Yet another combination comes up at 21ABCD, the Normandy Bank. The line of this fence was changed a bit this year from past courses. This year it consisted of a jump up the bank and over a large wooden duck, then veering slightly left (rather than right as it’s been recently) over two angled brush fences. The rides I saw here were  Chris Burton and Nobilis 18 and Will Coleman with Tight Lines, both very experienced 4* riders, so there’s nothing much to report from there other than Will taking a hold of a very exuberant ‘Phish’ to get his line to the angled fences. I did hear about a few issues here, and I believe one fall, which I would attribute to the impressiveness of the fence combined with its technical questions of distance and line, though of course without seeing for myself, that’s all speculation.

Just when you think there might be some breathing room, you come upon yet another combination, the Frog Pond at 23AB. This is fairly straightforward as water obstacles go, a jump in, splash through the water and out over a solid corner. I didn’t see or hear about issues here, but there may have been some as it was quite late in the course and this is probably where you would start feeling a tired horse.

Just two fences later, we come to the second to last combination of the course, the Mighty Moguls at 26AB. This caught a lot of the most seasoned riders in the field, including Buck on his first horse of the day, Park Trader, and just in the time that I was at this fence, both Kim Severson on Cooley Cross Border (they were my top contenders and I was so gutted for them!) and Colleen Rutledge on Covert Rights. These were two angled brush fences, and I think the main factor affecting the two run outs that I saw were tired horses. Both lost their motor on the third stride and ducked out to the right, compared to the next rider I saw, Lynn Symansky on Donner, who came right down in two strides and had no issues. Obviously I don’t know what these riders were feeling underneath them, but the difference between horses inside the combination definitely seemed to indicate a loss of energy.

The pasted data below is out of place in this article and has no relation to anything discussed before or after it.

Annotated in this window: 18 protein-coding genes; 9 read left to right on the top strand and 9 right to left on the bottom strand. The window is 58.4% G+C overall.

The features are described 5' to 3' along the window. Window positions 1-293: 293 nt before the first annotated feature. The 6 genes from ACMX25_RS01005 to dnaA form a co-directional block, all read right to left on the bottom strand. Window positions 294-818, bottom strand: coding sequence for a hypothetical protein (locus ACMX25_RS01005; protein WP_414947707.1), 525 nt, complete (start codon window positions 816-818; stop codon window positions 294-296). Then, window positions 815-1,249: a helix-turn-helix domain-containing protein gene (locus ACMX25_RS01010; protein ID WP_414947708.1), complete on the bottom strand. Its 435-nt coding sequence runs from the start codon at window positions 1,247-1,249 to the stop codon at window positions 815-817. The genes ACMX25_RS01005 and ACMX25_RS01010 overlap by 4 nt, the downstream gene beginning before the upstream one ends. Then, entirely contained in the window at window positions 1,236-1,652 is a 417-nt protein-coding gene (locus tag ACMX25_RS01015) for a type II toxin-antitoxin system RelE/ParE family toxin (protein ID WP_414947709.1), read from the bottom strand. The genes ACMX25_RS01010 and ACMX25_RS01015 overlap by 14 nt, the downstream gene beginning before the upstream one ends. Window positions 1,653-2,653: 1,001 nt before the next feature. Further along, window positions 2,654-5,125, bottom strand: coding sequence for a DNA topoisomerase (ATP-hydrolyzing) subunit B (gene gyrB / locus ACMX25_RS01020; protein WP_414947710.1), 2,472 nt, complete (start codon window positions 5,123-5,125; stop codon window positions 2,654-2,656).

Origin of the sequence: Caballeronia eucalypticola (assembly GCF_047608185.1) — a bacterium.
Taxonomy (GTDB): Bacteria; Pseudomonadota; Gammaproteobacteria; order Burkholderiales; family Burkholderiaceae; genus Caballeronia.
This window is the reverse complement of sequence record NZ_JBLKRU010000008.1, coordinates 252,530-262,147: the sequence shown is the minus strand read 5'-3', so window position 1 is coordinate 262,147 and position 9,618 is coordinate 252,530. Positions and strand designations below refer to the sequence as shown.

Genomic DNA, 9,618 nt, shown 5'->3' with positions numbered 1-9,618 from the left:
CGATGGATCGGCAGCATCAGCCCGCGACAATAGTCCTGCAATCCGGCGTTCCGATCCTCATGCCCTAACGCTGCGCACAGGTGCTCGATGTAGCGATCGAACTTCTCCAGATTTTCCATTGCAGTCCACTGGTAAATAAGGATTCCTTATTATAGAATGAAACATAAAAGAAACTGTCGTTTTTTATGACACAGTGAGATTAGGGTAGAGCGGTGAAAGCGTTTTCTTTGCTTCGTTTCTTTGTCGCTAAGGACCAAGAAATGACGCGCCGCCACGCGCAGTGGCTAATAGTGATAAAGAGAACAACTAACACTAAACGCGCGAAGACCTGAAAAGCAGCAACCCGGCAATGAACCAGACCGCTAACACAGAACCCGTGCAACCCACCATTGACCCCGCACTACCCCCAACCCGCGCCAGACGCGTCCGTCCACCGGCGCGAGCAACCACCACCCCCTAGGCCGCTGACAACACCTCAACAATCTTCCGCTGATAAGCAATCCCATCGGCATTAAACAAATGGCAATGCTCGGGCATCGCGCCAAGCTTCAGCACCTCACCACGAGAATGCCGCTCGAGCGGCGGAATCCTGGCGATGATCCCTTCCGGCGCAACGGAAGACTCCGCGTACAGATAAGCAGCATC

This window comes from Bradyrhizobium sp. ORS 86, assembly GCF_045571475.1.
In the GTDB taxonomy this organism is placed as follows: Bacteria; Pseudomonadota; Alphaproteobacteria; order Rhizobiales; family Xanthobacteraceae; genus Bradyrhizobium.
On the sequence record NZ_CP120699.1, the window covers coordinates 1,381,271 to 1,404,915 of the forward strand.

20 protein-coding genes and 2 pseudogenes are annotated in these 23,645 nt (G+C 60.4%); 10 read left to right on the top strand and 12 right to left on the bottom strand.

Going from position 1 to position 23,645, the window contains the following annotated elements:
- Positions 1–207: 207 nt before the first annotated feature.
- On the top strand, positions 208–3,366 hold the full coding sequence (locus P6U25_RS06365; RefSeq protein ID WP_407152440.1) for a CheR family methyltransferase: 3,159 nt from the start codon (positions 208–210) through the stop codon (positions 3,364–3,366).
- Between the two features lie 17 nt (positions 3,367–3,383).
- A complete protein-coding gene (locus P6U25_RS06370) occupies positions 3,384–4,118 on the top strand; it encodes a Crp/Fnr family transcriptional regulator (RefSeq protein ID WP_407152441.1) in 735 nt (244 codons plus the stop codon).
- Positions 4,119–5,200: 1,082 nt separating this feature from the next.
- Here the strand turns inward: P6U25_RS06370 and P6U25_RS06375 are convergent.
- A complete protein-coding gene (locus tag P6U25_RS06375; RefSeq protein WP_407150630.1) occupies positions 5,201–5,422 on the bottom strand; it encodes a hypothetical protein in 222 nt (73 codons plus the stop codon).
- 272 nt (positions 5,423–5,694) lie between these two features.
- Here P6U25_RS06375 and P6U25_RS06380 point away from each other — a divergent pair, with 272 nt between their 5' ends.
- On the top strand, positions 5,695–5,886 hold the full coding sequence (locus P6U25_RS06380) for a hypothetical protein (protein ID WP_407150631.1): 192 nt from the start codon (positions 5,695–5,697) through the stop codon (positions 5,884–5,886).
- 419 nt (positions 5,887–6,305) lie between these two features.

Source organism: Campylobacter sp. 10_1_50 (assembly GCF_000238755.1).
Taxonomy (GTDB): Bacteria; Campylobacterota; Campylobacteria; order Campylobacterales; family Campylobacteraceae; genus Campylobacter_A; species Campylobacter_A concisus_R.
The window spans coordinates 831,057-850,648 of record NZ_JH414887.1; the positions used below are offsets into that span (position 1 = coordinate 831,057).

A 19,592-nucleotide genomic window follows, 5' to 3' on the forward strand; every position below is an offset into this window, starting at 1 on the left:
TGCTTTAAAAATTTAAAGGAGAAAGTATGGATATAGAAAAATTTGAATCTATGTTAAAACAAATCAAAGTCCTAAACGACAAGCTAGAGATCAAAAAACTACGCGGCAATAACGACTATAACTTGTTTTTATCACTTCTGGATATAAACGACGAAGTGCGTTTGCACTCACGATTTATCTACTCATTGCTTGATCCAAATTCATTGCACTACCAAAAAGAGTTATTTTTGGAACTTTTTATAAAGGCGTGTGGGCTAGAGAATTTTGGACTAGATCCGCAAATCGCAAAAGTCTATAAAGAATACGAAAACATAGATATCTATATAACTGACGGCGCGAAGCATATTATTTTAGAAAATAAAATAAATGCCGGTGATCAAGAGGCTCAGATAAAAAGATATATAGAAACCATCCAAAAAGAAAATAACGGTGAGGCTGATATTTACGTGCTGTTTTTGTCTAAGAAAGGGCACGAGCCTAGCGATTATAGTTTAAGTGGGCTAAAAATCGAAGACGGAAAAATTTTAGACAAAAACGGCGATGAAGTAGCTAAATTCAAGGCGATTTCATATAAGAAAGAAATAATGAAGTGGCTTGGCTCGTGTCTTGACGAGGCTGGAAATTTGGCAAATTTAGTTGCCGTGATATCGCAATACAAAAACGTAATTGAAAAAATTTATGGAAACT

Finally, the 10th (!) and final combination of the course, just one fence from home. The Hillside Cabins to the Boathouses. Both of these fences are duplicated on both sides of the track, so riders can choose to jump the right or left fence. Both riders that I saw here, Buck Davidson on Copper Beach and Phillip Dutton on I’m Sew Ready, chose the right hand fences, both combinations jumped through just fine, if a bit tired so close to home. I’m not sure whether there were issues at this combination but you would have to imagine it would be due to how late on course it came up if there were.

I got to see Oliver Townend on Cooley Master Class and Lauren Kieffer on Landmark’s Monte Carlo over the final fence and through the finish line to wrap up the day. Ironically, both of these horses looked completely full of running as they pulled up at the end of the course!

The new dressage scoring system, with the loss of the multiplier, did play a big part in the scoring for the day, as expected. Two riders moved up a total of 20 places on the merit of a double clear round! We also saw our overnight leader drop to 6th with 8 time penalties. Our new leader also incurred .4 time penalties, which means that they no longer have even a single time penalty in hand going into stadium jumping tomorrow.

If you’ve made it this far, I can only assume that you’re as interested in the minutia of this sport as I am and I hope you’ve enjoyed reading my account of events today! I’ll be back with a final wrap up after the sure to be exciting show jumping finale!